Council President Jon Tomlinson pointed out that, without significant increases in revenue City Council four years from now would likely have to look at budget cuts, which, since a large portion of the General Fund is police and fire personnel expenses, could mean personnel cuts in those departments.

“And the primary thing that organizations spend money on is payroll,” Tomlinson said, “so that’s where we’re at.”


POSTED: 06/15/21 at 7:50 am. FILED UNDER: News

Independent staff and submitted information

DELPHOS — The Museum of Postal History in Delphos is reminding area residents that MPH Tours is planning its 17th excursion to Chattanooga, Tennessee, and Lexington, Kentucky, during fall colors October 2-9, so people can shake off those Covid blues. 

The 8-day, 7-night trip includes all transportation with MPH’s experienced driver, Jorge, as well as lodging, breakfast and some additional meals, all the attractions, tips, fees, and taxes. An informational and sign-up meeting is scheduled at the Museum of Postal History, 339 N. Main St. in Delphos, for 7 p.m. Tuesday, June 22. A deposit of $300 per person will guarantee people a seat on the 56-passenger luxury coach. Total cost of the trip is $1,875 per person, double occupancy.

Attractions include the Kentucky Horse Park, private tours of the Civil War Battlefields of Chattanooga and Chickamauga, Lookout Mountain, Ruby Falls, Hunter Museum, the Tennessee Aquarium, and the Medal of Honor Museum. Enjoy talking with Civil War historians while listening to “first person” accounts of the battles. 

Those on the trip can also bring back their childhood by visiting the Moon Pie General Store, Rocket Fizz Store, and by playing unlimited pinball on games from the 1960s to today. Try an aviation simulator at the Kentucky Aviation Museum and learn about the heavens at the Living Arts and Science Academy. Accommodations are at The Hampton Inn and Home2 Suites, all part of Hilton Hotels.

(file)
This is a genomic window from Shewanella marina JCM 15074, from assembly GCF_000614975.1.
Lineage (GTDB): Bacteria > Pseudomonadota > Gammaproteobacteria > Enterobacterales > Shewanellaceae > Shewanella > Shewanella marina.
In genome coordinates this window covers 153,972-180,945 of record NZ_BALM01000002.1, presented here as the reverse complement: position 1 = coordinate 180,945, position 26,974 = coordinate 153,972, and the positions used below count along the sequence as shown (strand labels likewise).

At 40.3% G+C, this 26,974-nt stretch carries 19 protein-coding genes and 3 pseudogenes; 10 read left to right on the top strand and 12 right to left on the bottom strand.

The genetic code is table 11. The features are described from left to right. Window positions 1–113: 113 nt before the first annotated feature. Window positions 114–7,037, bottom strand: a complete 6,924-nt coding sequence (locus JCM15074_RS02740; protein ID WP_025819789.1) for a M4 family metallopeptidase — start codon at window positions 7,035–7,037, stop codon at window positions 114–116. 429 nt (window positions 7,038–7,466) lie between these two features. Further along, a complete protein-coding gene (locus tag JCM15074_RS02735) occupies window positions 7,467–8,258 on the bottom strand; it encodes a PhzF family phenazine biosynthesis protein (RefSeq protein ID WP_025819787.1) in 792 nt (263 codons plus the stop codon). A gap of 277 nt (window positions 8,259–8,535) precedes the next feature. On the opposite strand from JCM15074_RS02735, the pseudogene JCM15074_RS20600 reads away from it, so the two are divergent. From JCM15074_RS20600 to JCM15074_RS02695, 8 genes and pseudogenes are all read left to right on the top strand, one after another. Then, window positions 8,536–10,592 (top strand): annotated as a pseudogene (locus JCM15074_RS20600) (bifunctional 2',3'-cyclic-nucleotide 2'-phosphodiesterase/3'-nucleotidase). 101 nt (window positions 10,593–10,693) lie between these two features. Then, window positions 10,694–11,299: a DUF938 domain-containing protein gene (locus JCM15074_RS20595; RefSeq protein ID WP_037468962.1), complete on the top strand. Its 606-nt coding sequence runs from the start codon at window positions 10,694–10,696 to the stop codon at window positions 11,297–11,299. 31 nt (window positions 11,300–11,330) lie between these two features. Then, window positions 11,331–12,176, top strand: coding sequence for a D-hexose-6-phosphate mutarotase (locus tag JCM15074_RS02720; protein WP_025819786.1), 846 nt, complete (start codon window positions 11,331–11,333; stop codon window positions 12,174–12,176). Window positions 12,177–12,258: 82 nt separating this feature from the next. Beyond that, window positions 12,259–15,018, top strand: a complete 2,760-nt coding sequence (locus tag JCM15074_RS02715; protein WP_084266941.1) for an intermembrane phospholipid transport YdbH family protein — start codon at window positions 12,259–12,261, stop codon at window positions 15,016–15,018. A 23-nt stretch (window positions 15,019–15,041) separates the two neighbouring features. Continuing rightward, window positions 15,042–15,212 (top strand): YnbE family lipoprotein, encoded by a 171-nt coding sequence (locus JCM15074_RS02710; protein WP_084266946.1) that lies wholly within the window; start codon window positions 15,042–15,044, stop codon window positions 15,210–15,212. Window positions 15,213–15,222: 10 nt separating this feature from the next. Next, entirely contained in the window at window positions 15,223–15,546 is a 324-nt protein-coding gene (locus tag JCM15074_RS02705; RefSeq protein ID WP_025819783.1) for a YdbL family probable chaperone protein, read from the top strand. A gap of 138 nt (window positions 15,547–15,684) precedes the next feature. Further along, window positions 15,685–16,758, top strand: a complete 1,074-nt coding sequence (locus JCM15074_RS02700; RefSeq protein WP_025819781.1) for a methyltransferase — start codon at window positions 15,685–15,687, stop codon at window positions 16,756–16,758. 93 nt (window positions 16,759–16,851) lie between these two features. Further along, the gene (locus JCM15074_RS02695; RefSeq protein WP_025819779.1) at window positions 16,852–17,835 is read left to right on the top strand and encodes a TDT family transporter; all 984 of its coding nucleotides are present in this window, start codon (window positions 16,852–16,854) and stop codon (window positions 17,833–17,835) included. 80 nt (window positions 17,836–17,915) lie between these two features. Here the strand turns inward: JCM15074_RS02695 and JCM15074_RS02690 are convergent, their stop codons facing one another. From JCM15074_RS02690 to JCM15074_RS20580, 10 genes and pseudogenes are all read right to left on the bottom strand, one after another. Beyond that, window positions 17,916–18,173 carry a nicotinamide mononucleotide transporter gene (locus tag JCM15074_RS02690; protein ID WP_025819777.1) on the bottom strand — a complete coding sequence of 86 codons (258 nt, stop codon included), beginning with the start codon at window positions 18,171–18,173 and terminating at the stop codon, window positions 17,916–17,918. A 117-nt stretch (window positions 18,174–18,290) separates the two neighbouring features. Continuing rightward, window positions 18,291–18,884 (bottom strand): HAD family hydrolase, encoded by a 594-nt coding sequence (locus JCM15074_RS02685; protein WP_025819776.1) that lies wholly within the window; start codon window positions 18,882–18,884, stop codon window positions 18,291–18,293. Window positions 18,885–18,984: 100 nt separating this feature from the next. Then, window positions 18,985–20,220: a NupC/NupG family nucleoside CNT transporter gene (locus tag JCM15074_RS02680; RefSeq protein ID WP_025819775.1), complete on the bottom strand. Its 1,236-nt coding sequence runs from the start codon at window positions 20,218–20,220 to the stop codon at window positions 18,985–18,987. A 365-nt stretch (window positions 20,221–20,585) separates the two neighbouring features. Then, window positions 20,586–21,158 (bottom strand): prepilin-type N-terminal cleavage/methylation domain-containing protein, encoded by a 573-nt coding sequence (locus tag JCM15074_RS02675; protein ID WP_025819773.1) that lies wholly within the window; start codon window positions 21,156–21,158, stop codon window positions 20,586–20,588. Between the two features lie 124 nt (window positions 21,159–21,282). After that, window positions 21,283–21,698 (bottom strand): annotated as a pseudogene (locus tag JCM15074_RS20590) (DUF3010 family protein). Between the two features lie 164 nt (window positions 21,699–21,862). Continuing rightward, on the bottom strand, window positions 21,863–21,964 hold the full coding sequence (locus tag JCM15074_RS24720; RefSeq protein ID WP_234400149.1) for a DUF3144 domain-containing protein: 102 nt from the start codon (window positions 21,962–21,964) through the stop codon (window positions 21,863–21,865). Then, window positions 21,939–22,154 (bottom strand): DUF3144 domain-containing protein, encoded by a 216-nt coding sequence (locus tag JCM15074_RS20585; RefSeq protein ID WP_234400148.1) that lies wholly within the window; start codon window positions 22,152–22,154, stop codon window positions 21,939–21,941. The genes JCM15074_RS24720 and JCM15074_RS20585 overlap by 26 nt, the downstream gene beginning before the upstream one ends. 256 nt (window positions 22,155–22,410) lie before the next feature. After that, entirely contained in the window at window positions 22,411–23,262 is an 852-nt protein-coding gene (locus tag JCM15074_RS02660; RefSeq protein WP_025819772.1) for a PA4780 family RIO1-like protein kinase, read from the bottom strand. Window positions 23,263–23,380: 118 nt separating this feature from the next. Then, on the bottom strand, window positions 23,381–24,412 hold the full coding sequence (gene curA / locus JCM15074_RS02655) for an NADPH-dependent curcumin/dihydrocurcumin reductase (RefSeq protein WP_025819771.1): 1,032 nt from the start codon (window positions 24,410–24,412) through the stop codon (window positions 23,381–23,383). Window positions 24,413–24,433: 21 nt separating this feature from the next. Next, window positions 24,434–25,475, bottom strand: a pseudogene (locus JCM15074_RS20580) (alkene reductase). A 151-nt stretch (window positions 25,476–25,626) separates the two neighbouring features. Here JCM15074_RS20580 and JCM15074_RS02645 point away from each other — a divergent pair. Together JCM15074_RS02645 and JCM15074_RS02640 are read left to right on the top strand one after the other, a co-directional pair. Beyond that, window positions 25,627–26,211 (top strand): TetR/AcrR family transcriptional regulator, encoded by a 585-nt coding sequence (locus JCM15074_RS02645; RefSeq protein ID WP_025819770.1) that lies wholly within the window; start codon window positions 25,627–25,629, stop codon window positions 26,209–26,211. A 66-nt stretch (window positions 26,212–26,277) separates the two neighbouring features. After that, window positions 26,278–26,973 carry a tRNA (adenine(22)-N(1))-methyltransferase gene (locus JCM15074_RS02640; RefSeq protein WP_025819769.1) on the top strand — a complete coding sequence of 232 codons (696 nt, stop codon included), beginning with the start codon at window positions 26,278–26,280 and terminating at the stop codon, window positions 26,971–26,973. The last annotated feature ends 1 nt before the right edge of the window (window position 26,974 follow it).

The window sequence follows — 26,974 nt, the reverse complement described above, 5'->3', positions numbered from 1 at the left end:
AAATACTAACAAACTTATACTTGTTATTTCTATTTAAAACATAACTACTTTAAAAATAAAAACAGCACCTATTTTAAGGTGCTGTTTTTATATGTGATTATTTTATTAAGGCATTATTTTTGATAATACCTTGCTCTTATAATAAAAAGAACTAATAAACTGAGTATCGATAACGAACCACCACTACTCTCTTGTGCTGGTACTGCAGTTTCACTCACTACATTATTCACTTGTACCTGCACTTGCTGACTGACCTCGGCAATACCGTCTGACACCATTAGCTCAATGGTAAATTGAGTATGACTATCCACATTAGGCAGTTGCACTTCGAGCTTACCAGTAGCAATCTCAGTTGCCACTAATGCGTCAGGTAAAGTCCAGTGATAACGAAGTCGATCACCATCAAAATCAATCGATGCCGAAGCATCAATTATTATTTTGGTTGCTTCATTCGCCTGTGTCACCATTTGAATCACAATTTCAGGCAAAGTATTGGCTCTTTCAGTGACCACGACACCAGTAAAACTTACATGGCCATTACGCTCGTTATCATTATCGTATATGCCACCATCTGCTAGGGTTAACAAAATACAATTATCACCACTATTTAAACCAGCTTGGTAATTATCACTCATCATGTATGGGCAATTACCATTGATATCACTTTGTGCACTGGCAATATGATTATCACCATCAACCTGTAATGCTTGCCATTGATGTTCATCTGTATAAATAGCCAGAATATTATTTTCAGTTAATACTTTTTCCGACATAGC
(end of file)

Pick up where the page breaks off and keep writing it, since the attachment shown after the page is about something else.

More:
Bring questions and a checkbook to the June 22 meeting, as the trip is expected to fill up quickly. For more information, call Gary Levitt at 419.303.5482. All proceeds benefit the Museum of Postal History Inc. a 501(c)(3) organization.

POSTED: 06/15/21 at 7:41 am. FILED UNDER: News

Independent staff and submitted information

CONVOY — After a year off, due to the COVID-19 pandemic, Convoy Community Days will again be a live event this year at Edgewood Park. 

Many events are in the planning for the weekend festival for all ages. Starting on Friday Night with the KOA  Drags. Some of the highlights at Edgewood Park are the Convoy Fire & EMS Pancake Breakfast, fire department truck display, with life flight helicopter, kids inflatables, a Kiddy Tractor Pull, Mark’s Ark Animals,  the Community Days Parade, a chicken dinner, MICHINDOH tractor and truck pulls, and Lions Club Bingo.    

POSTED: 06/15/21 at 7:39 am. FILED UNDER: News

DAVE MOSIER/independent editor

Retired city worker Jake Trisel credits the fact that he has been an active walker and biker over more than two decades for his miraculous recovery from serious heart problems that nearly killed him in 2020.

Retired city worker Jake Trisel made a surprisingly quick recovery from heart blockages that threatened his life. photo provided

“I’m just thankful that I made it through and I’m here,” he said during a recent interview. “It’s just amazing that you get a second chance.”

In Trisel’s case, however, the fact that he has been active for most of this life — including walking and biking more than 38,000 miles over the past 23 years — no doubt played a big part in his recovery.

Trisel, who retired from the Van Wert City Street Department 17 years ago, was having kidney stone surgery in June 2020 when doctors diagnosed him with atrial defibrillation — a condition that results in an irregular heart rhythm and often leads to heart attacks.

Doctors scheduled an appointment with a cardiologist for July 21, 2020, but, two weeks prior to that appointment, Trisel had two heart attacks.